The International Franchise Association (IFA) reports that 20,000 franchises closed down in 2020, and employment in the industry dropped by 11.2 percent to 7.5 million. Many companies have had to close or significantly reduce their workforce and hours or take other desperate measures to stay afloat. As a third-party operator licensed by bigger companies, franchisees, according to some experts, are subject to closures and operational issues, such as food or staffing issues.
According to the IFA, this amounted to a loss of about 940,000 employment in the food and recreation market, which generated $680 billion in production for the U.S. economy. Nonetheless, as the economy continues, franchise opportunities are anticipated to increase by more than 10percent this year, to almost 8.3 million. Several of these jobs will be in retail, food, and services, according to the IFA. Most franchise licensees, particularly smaller “mom & pop” businesses, struggle as the Delta variant slows job growth and economic development. Reuters has reported that many McDonald’s U.S. franchisees are considering shutting their restaurants again due to the widespread distribution of the Delta variant.
According to a recent analysis by Robin Gagnon, co-founder of We Sell Restaurants, franchisees received less than 10 percent of government restaurant subsidies or little under $3 billion. Several big restaurant chains have progressively offered incentives to attract and keep qualified employees, ranging from signing bonuses to complimentary appetizers. At the same time, major retailers such as Amazon (AMZN) and Costco (COST) have increased compensation to at least $15 per hour, making it more difficult for smaller businesses to compete.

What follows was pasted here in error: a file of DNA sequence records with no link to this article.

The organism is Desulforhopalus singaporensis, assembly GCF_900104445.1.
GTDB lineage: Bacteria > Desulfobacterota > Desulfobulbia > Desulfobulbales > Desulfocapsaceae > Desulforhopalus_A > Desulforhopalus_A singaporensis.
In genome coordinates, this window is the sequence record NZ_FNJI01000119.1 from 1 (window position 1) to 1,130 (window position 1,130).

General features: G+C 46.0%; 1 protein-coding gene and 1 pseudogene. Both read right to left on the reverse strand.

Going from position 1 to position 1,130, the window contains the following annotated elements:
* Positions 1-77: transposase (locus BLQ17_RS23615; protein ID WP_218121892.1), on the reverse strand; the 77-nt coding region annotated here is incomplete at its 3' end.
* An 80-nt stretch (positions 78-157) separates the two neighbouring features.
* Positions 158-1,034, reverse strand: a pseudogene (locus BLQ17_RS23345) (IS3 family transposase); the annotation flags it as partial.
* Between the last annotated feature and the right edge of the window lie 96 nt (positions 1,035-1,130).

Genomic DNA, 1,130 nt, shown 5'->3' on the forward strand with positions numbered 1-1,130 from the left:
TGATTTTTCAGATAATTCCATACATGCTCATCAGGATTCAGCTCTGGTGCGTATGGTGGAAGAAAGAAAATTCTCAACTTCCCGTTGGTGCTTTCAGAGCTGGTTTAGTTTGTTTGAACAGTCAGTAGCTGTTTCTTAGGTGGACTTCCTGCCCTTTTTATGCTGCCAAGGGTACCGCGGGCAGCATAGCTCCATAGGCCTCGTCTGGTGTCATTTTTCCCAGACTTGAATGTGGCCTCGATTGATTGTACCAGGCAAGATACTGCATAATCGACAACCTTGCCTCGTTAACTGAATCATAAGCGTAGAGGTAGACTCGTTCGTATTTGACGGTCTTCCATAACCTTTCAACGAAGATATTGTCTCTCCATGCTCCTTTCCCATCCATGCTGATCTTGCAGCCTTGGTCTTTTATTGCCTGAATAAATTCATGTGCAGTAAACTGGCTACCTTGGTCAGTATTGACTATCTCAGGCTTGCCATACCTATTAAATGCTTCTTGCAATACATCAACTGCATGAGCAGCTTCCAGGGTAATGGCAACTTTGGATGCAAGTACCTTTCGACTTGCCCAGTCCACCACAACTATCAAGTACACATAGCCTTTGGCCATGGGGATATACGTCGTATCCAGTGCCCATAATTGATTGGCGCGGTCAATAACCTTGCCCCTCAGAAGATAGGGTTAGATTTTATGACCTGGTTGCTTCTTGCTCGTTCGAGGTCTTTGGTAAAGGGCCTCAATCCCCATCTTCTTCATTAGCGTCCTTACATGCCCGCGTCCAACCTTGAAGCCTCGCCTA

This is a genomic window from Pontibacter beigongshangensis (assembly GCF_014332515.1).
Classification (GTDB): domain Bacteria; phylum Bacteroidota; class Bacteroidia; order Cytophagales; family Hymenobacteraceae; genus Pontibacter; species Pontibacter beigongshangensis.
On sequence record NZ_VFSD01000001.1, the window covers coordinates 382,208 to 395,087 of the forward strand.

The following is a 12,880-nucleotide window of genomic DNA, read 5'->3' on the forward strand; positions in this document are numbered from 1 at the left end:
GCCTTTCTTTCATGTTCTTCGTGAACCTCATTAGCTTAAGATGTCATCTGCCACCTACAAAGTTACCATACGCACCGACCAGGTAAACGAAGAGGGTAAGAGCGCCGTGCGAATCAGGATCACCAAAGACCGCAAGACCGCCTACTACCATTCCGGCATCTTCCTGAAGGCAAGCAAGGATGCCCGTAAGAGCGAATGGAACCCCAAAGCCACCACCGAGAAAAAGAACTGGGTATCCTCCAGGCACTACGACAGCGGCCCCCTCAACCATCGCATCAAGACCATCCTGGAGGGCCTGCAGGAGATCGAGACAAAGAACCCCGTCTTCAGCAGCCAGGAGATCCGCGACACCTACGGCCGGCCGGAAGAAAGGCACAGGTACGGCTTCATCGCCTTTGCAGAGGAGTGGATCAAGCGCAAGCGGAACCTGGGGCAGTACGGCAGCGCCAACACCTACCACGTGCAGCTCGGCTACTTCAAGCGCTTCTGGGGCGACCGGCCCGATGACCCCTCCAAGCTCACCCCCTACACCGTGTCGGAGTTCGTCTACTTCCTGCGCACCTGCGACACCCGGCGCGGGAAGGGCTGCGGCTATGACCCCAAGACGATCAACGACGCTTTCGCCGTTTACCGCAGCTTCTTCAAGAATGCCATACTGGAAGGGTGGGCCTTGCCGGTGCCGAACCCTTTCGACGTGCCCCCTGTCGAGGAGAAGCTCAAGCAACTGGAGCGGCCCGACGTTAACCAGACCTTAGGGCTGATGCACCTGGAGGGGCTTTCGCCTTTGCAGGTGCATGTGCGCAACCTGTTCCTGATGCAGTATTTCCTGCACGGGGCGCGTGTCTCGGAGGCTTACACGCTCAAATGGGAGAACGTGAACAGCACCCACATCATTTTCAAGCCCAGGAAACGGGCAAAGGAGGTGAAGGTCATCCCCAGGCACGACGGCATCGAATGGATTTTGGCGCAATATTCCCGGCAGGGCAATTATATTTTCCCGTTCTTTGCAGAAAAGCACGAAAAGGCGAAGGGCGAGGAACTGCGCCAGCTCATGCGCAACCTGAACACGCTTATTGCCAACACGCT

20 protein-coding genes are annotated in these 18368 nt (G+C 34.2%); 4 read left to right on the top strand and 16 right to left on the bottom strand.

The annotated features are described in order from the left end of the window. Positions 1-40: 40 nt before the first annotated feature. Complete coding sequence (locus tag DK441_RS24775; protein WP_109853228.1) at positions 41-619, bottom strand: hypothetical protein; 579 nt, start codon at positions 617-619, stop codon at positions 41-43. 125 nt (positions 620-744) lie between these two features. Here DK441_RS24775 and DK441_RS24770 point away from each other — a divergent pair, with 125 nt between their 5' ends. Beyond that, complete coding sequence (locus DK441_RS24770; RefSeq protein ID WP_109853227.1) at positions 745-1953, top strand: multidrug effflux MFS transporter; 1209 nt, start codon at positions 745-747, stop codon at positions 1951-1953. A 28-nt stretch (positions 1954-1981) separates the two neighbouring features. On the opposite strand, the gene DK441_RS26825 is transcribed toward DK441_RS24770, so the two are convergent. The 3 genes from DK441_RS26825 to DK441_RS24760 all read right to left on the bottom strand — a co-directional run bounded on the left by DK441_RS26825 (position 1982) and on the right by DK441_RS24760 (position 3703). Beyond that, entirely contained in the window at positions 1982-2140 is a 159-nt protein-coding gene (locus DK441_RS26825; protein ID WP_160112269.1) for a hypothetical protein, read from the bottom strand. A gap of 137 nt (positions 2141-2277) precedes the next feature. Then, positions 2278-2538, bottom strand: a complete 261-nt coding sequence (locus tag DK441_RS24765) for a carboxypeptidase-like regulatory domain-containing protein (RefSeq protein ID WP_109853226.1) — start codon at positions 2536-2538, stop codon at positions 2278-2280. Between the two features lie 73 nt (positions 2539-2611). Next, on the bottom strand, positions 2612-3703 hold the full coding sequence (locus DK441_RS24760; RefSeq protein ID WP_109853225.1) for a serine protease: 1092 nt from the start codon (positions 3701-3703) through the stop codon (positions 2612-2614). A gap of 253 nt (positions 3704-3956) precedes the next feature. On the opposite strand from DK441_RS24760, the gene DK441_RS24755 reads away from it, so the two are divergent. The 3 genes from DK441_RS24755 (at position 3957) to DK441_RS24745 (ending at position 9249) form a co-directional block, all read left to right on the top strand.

However, the coronavirus crisis and the new Delta variant are still spreading, raising the stakes for eateries that rely on foot traffic and exacerbating an already severe labor shortage. According to Reuters, big food franchises in the South, such as KFC and Taco Bell, have curtailed hours as employees call in ill with COVID-19 infections. All of this implies that the restaurant sector in the U.S. will face significant challenges in returning to pre-pandemic standards.
The Restaurant Revitalization Fund (RRF) was introduced as President Joe Biden’s economic recovery strategy. The project, which the US Small Business Administration funds, assists restaurants and other qualifying companies keep their doors open. However, the $28.6 billion funds were depleted in days, leaving over 170,000 applications without assistance. A bipartisan initiative is now underway to refill the RRF with $60 billion. Source